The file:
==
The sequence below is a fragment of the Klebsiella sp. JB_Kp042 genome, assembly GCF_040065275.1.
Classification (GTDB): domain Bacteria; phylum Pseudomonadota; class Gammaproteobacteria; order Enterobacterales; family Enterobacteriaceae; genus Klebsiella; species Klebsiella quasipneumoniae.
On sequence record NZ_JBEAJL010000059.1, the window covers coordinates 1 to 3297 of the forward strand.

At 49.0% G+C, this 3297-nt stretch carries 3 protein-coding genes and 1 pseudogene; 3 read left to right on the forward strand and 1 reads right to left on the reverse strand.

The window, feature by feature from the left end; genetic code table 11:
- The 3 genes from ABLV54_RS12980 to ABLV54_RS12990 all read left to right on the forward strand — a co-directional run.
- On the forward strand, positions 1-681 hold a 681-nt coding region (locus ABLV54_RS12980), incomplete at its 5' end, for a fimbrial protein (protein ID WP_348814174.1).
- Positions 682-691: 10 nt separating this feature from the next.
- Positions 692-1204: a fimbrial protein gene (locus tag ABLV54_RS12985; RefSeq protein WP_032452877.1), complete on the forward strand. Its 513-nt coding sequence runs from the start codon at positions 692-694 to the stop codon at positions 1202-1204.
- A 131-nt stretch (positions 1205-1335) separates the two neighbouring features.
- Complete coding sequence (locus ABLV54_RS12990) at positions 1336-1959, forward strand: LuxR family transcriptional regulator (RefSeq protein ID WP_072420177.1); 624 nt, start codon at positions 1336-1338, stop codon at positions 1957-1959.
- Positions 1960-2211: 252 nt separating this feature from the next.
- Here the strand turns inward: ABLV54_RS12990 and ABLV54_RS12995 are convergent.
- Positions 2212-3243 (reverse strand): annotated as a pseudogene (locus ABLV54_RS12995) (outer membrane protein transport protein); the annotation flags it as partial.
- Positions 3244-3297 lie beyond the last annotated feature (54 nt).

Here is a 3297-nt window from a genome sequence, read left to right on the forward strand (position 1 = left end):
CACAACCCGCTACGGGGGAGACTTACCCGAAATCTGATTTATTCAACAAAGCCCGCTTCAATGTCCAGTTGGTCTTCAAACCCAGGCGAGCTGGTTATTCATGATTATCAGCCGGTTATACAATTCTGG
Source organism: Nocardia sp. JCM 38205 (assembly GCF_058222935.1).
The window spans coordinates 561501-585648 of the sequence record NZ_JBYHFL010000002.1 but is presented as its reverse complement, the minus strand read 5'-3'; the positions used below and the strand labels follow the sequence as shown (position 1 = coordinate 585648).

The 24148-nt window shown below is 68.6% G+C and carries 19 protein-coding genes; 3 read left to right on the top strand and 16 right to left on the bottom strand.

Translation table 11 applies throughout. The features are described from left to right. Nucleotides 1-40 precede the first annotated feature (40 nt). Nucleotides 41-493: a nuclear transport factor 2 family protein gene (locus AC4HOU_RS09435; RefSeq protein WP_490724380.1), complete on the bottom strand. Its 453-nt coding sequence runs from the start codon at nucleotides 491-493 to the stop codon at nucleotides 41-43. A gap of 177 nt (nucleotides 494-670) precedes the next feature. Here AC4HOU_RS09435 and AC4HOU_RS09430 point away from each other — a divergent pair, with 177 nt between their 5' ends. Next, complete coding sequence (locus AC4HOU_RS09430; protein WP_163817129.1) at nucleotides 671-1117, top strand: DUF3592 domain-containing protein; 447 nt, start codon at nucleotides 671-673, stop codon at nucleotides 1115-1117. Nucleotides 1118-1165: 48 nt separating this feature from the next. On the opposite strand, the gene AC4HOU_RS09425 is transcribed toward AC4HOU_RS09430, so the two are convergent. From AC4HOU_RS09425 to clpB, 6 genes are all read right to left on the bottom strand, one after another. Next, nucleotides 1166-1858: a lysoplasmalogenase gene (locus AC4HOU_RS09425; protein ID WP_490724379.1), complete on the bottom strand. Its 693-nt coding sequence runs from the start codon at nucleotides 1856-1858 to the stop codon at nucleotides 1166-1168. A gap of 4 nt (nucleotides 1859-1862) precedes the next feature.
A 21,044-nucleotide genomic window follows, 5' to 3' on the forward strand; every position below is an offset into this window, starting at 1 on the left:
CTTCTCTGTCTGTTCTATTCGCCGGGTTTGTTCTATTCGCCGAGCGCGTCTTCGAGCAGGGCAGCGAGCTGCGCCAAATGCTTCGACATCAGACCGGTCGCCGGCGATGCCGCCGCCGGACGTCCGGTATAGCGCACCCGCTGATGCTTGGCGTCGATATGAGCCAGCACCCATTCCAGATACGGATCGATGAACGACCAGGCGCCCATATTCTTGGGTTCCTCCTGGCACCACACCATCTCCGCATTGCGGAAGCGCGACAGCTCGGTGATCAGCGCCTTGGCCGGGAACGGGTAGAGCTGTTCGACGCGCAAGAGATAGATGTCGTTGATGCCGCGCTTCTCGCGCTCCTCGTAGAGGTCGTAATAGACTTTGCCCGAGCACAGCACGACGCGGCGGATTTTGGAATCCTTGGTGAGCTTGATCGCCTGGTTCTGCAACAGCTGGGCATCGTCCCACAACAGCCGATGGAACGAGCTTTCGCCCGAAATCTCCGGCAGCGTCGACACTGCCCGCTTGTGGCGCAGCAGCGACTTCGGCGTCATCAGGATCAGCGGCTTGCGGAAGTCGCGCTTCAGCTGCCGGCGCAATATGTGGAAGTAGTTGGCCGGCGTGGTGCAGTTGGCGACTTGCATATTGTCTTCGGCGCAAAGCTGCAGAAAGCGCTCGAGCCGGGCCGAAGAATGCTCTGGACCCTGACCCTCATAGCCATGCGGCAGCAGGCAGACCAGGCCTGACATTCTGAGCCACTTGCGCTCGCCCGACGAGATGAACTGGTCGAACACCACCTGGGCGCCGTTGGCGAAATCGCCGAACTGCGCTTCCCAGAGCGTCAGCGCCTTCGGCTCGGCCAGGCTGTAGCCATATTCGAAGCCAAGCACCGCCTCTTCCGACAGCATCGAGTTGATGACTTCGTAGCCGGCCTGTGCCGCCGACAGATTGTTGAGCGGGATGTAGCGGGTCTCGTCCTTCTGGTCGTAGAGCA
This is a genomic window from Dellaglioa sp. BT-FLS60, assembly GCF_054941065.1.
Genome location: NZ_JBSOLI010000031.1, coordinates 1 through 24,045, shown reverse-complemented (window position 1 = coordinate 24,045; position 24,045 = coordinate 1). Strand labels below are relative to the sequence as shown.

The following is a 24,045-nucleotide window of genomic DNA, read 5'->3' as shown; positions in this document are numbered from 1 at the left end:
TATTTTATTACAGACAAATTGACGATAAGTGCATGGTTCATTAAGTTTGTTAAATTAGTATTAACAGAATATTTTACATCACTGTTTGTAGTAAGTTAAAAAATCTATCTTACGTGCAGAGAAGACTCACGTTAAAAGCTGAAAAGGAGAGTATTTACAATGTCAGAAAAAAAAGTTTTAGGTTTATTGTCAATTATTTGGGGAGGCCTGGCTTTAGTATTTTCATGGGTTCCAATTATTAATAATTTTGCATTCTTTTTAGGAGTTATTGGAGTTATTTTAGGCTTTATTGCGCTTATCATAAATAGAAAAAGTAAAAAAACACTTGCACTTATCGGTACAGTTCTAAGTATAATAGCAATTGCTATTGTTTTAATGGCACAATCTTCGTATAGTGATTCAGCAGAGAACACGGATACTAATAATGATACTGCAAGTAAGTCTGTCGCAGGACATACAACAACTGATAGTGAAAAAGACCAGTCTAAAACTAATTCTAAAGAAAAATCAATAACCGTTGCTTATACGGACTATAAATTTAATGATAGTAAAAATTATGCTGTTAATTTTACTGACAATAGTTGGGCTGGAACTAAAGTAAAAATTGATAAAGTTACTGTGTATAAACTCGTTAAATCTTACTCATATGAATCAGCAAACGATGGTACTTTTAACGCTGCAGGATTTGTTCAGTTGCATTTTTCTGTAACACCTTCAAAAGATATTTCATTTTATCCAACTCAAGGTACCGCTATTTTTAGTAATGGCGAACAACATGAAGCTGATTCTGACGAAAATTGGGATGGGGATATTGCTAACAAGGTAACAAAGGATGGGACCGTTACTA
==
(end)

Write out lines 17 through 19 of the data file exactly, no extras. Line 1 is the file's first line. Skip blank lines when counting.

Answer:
CACAACCCGCTACGGGGGAGACTTACCCGAAATCTGATTTATTCAACAAAGCCCGCTTCAATGTCCAGTTGGTCTTCAAACCCAGGCGAGCTGGTTATTCATGATTATCAGCCGGTTATACAATTCTGG
Source organism: Nocardia sp. JCM 38205 (assembly GCF_058222935.1).
The window spans coordinates 561501-585648 of the sequence record NZ_JBYHFL010000002.1 but is presented as its reverse complement, the minus strand read 5'-3'; the positions used below and the strand labels follow the sequence as shown (position 1 = coordinate 585648).